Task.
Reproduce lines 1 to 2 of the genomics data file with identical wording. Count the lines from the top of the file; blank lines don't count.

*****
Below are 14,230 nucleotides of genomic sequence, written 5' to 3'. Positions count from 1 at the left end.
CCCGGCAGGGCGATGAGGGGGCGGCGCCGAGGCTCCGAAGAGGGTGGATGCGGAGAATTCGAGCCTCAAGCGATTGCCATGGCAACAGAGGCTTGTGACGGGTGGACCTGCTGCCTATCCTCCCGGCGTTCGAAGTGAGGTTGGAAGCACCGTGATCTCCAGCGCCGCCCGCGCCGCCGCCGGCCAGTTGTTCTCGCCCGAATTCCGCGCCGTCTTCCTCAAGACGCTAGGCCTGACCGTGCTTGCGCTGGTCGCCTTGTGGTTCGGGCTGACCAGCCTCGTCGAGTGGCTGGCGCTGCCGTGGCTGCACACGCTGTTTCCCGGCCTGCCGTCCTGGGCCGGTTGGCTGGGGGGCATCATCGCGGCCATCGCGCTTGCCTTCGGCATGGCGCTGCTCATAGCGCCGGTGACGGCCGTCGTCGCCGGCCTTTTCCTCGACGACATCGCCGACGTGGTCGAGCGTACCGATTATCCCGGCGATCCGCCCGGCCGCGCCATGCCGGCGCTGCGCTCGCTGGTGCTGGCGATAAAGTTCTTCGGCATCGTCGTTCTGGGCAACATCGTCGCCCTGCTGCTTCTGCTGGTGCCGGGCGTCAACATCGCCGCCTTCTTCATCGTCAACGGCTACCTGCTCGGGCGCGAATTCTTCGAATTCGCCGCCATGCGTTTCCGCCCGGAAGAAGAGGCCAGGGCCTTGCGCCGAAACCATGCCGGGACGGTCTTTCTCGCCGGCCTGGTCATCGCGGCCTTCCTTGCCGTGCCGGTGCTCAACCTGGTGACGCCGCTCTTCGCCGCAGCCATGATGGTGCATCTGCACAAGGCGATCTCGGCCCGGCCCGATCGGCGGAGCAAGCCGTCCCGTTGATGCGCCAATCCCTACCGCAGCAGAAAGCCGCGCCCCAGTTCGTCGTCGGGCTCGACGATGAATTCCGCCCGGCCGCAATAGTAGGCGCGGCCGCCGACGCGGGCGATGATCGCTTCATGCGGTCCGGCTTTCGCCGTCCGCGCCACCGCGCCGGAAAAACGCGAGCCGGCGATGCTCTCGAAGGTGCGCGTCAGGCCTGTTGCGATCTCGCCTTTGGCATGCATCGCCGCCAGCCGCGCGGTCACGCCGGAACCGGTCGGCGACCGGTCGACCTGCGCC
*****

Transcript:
Below are 14,230 nucleotides of genomic sequence, written 5' to 3'. Positions count from 1 at the left end.
CCCGGCAGGGCGATGAGGGGGCGGCGCCGAGGCTCCGAAGAGGGTGGATGCGGAGAATTCGAGCCTCAAGCGATTGCCATGGCAACAGAGGCTTGTGACGGGTGGACCTGCTGCCTATCCTCCCGGCGTTCGAAGTGAGGTTGGAAGCACCGTGATCTCCAGCGCCGCCCGCGCCGCCGCCGGCCAGTTGTTCTCGCCCGAATTCCGCGCCGTCTTCCTCAAGACGCTAGGCCTGACCGTGCTTGCGCTGGTCGCCTTGTGGTTCGGGCTGACCAGCCTCGTCGAGTGGCTGGCGCTGCCGTGGCTGCACACGCTGTTTCCCGGCCTGCCGTCCTGGGCCGGTTGGCTGGGGGGCATCATCGCGGCCATCGCGCTTGCCTTCGGCATGGCGCTGCTCATAGCGCCGGTGACGGCCGTCGTCGCCGGCCTTTTCCTCGACGACATCGCCGACGTGGTCGAGCGTACCGATTATCCCGGCGATCCGCCCGGCCGCGCCATGCCGGCGCTGCGCTCGCTGGTGCTGGCGATAAAGTTCTTCGGCATCGTCGTTCTGGGCAACATCGTCGCCCTGCTGCTTCTGCTGGTGCCGGGCGTCAACATCGCCGCCTTCTTCATCGTCAACGGCTACCTGCTCGGGCGCGAATTCTTCGAATTCGCCGCCATGCGTTTCCGCCCGGAAGAAGAGGCCAGGGCCTTGCGCCGAAACCATGCCGGGACGGTCTTTCTCGCCGGCCTGGTCATCGCGGCCTTCCTTGCCGTGCCGGTGCTCAACCTGGTGACGCCGCTCTTCGCCGCAGCCATGATGGTGCATCTGCACAAGGCGATCTCGGCCCGGCCCGATCGGCGGAGCAAGCCGTCCCGTTGATGCGCCAATCCCTACCGCAGCAGAAAGCCGCGCCCCAGTTCGTCGTCGGGCTCGACGATGAATTCCGCCCGGCCGCAATAGTAGGCGCGGCCGCCGACGCGGGCGATGATCGCTTCATGCGGTCCGGCTTTCGCCGTCCGCGCCACCGCGCCGGAAAAACGCGAGCCGGCGATGCTCTCGAAGGTGCGCGTCAGGCCTGTTGCGATCTCGCCTTTGGCATGCATCGCCGCCAGCCGCGCGGTCACGCCGGAACCGGTCGGCGACCGGTCGACCTGCGCC